AF: It’s interesting because back then I thought those songs were what it was all about, that’s what I lived for and coming back you’re sort of just dipping into what is in a way someone else’s ideas, because it’s the younger you. But it’s certainly rewarding to see that the songs hold up, and that people still want to hear us play is doubly awesome really. It’s like coming home and finding last night’s leftovers still taste really good, like last nights pizza actually tastes better cold.
Like they say people don’t really change, so the sentiments in the songs are still part of us, and nothing feels unnatural. There must be bands who get back together and they try and play their first single which they all wrote when they were teenagers and they can’t relate to it anymore, but that’s not really been a problem for us.
MF: Are there any plans to work on new Swervedriver material?
AF: There hasn’t really been any talk or anything. People have been asking about it a lot, but we’ve just sort of reconvened and we’re just looking at the immediate thing ahead. In the years between when we were weren’t playing we all saw each other now and again at birthdays, weddings and a few funerals actually, but we’d all sort of meet up and we wouldn’t really discuss the music, we’d just hang out, and it’s still sort of along those lines now.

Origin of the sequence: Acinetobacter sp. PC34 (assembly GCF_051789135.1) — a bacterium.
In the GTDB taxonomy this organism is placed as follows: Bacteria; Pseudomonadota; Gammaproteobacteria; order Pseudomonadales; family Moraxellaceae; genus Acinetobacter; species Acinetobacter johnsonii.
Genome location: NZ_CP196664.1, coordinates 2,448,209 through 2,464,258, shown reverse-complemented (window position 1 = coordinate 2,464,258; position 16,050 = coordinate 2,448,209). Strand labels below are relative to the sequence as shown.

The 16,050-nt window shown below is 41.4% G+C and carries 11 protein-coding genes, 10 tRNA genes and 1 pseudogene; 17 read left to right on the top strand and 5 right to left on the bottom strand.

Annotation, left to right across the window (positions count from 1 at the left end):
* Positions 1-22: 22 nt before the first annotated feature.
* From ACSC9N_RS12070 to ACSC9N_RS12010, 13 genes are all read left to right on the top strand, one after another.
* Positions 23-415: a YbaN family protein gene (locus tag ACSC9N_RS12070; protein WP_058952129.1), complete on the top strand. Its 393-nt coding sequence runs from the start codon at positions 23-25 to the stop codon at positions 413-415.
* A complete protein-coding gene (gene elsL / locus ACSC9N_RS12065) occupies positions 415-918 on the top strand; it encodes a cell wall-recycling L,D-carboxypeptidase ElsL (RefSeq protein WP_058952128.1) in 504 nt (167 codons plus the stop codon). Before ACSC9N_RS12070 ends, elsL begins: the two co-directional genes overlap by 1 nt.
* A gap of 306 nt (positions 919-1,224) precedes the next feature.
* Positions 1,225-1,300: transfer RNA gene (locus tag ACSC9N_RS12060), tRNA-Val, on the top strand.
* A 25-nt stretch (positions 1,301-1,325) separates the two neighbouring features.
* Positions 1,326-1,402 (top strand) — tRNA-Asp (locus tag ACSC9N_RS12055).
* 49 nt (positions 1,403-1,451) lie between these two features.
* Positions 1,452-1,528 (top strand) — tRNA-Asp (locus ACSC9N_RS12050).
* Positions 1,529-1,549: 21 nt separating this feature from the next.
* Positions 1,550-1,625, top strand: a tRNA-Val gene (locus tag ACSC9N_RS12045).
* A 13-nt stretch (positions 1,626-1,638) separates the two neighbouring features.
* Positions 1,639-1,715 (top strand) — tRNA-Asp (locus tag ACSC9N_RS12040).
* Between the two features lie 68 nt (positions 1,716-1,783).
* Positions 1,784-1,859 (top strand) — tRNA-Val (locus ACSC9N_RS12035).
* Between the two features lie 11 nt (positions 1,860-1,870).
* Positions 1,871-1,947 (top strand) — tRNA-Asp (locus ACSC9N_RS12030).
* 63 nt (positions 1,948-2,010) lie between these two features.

There are certain songs where we’ve worked on new arrangements and we’ve done a couple of covers as well as working on playing some of the more obscure b-sides, so the inclination to work on new stuff is kind of there in essence, but we haven’t actually worked on any news songs. It could happen.
MF: Considering the renewed energy you’ve found in the live shows, it seems to me like the break might have doe you guys well in terms of working on new material?
AF: I think it could be a really positive thing. I think we definitely hit a brick wall back in 98 when we last did recording sessions and everything and I think a general sort of malaise set in which is why we ended up deciding to, well you could say call it a day, but the initial idea was to just take some time out and that time out ended up being longer than people might have expected.